Making Sense of Saturday's Demonstrations and the State of American Democracy

by Shawn Healy, PhD, Civic Learning Scholar

While life may be a series of hellos and goodbyes, our new President Donald Trump was greeted on the first day of his presidency with historically large protests that spanned the nation and globe. And it seems likely that this loyal opposition movement is here to stay. The meaning of these protests and their tactics moving forward are open for debate and the subject of today’s post.

Trump’s surprise victory, accompanied by the vitriol that he and many of his supporters spewed during the campaign, is seen by some as a direct threat to their very identities, democracy more generally, and the country they hold dear. Saturday’s marches united young and old, women and their male allies, whites and people of color, citizens and undocumented immigrants, and the spectrum of sexual identities in a historic show of solidarity. Participants faithfully wielded their First Amendment rights to send a strong message of eternal vigilance.

The causes represented were numerous, and class lines blurred, but the demonstrations were coordinated for the most part by white, middle-upper class women. This isn’t unique to history, but an ongoing challenge for progressives is to acknowledge and find unity among existing movements like Black Lives Matters, the Dreamers, and Occupy Wall Street, among others.

Trump’s ascension is in many ways symptomatic of the disruptive forces of globalization. He effectively spoke to social and economic grievances held by working class whites, uniting them with most of the prevailing Republican coalition to expand the party’s control in both Washington and most state capitals.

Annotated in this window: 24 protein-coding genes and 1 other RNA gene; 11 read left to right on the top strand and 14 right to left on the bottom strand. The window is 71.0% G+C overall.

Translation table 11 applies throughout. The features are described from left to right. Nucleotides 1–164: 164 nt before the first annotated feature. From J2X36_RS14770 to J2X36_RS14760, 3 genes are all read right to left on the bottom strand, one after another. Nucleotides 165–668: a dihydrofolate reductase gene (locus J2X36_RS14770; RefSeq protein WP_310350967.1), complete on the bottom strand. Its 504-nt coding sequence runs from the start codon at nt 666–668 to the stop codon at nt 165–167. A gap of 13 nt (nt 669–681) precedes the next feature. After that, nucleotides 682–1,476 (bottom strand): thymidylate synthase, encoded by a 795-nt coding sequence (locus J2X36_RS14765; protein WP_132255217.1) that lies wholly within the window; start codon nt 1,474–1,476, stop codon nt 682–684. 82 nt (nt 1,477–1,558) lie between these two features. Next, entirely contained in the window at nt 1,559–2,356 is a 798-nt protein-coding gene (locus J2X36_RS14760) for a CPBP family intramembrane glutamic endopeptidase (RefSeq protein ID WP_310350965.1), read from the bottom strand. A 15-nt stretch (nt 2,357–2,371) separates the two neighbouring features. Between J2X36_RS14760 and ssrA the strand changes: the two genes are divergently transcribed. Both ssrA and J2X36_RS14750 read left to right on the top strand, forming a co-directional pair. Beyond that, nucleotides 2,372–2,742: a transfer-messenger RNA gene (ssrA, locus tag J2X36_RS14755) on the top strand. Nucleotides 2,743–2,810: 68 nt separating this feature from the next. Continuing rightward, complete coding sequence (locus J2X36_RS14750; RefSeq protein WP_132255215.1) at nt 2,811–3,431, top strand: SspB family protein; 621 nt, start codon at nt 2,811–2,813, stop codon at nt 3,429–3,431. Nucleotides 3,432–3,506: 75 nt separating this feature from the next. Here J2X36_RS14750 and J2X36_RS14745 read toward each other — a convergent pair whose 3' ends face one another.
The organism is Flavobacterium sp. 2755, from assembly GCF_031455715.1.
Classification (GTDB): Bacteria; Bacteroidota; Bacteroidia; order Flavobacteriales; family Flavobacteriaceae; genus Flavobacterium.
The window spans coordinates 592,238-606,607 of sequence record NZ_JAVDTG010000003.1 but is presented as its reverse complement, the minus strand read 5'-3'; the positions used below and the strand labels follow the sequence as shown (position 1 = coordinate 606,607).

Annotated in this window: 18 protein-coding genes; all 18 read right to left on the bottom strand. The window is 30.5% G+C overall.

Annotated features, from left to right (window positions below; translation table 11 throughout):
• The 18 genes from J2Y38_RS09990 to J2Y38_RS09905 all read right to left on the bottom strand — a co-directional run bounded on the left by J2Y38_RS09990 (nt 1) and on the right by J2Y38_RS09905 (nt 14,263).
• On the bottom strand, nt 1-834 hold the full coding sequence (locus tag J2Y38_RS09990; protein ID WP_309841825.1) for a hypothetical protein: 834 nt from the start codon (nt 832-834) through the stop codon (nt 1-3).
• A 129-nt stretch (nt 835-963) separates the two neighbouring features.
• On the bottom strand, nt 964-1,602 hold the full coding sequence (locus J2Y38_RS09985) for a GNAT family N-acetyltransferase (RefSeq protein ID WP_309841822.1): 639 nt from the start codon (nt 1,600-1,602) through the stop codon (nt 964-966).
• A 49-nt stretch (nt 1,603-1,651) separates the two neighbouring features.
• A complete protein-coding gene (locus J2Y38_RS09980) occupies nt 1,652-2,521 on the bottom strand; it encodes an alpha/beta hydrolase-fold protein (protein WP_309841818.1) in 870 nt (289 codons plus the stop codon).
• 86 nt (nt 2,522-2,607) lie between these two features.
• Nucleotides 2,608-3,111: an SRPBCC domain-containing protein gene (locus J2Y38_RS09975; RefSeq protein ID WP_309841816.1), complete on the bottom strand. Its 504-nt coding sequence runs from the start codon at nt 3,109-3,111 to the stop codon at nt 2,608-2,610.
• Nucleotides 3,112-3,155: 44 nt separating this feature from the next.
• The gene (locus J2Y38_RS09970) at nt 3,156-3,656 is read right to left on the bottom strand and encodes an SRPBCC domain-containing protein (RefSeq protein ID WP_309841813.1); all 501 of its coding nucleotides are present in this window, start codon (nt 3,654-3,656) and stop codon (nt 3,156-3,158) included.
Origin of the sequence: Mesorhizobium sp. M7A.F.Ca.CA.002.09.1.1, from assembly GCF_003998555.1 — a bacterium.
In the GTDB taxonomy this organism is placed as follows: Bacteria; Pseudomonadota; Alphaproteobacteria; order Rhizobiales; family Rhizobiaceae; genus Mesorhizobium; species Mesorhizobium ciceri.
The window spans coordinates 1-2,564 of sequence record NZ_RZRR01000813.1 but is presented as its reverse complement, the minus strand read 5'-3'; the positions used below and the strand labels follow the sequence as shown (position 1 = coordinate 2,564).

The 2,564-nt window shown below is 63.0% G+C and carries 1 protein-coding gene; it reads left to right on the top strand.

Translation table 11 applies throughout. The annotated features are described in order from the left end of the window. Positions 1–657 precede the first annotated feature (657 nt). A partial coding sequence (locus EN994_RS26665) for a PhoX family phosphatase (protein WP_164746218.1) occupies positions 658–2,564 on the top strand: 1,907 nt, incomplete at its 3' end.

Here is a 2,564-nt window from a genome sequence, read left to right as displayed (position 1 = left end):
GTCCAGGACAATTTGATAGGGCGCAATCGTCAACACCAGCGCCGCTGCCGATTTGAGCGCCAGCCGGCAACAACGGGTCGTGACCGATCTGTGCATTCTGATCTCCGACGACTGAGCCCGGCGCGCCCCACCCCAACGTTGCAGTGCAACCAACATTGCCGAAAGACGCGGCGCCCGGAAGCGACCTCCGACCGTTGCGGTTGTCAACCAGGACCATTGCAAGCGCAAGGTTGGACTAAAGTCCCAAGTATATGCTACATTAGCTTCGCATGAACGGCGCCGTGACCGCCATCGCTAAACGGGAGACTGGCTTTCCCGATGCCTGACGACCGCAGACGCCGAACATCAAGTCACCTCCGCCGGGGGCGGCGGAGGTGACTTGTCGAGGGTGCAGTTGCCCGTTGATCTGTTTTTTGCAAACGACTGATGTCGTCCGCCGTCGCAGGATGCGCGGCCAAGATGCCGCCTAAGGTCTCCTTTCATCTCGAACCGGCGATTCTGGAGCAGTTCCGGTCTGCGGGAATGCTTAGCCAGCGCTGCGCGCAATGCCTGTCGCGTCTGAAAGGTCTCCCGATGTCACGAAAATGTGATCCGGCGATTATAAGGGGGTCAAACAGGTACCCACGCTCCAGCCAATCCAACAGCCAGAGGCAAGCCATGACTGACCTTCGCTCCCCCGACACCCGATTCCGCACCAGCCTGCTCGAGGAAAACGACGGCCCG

November’s results are arguably the culmination of more than seven years of successful organizing by the Tea Party, which assembled for the first time just three months into the Obama presidency. Within eighteen months, the movement was the backbone of massive Republican victories in Congress and beyond. Their setbacks in 2012 were only temporary, as 2014 and 2016 were both bountiful for the GOP, with riches in terms of executive and legislative seats unseen since the Hoover Administration.

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Saturday’s demonstrators must take notes from the Tea Party, fighting the battles of the moment against the new administration and an empowered Congress, and plotting a course to remake the map in 2018 and beyond.

This means engaging in the policymaking process and simultaneously crafting an agenda with broad appeal to the various constituencies assembled on Saturday, but also to independents and even some Democrats swayed by Trump.

Many of our students participated on Saturday, and all of them are trying to make sense of this new era of hyper-polarization where the parties themselves are in an evolutionary state. Young people are politically and ideologically diverse like the nation as a whole. A plurality self-identify as liberal, yet most don’t don the Democratic label. Herein lies the opportunity for the progressive coalition to build anew, with young people on its ground floor.

A significant number of youth self-identify as conservative, Republican, and Trump supporters. They too are in the shaping zone where traditional positions and alliances are changing by the day. Their causes, party, and President have a responsibility to help bring this country together.

Time will undoubtedly bring clarity to the whiplash of events of the past week, and teachers must stand tall once more in making sense of the now and later with our students.

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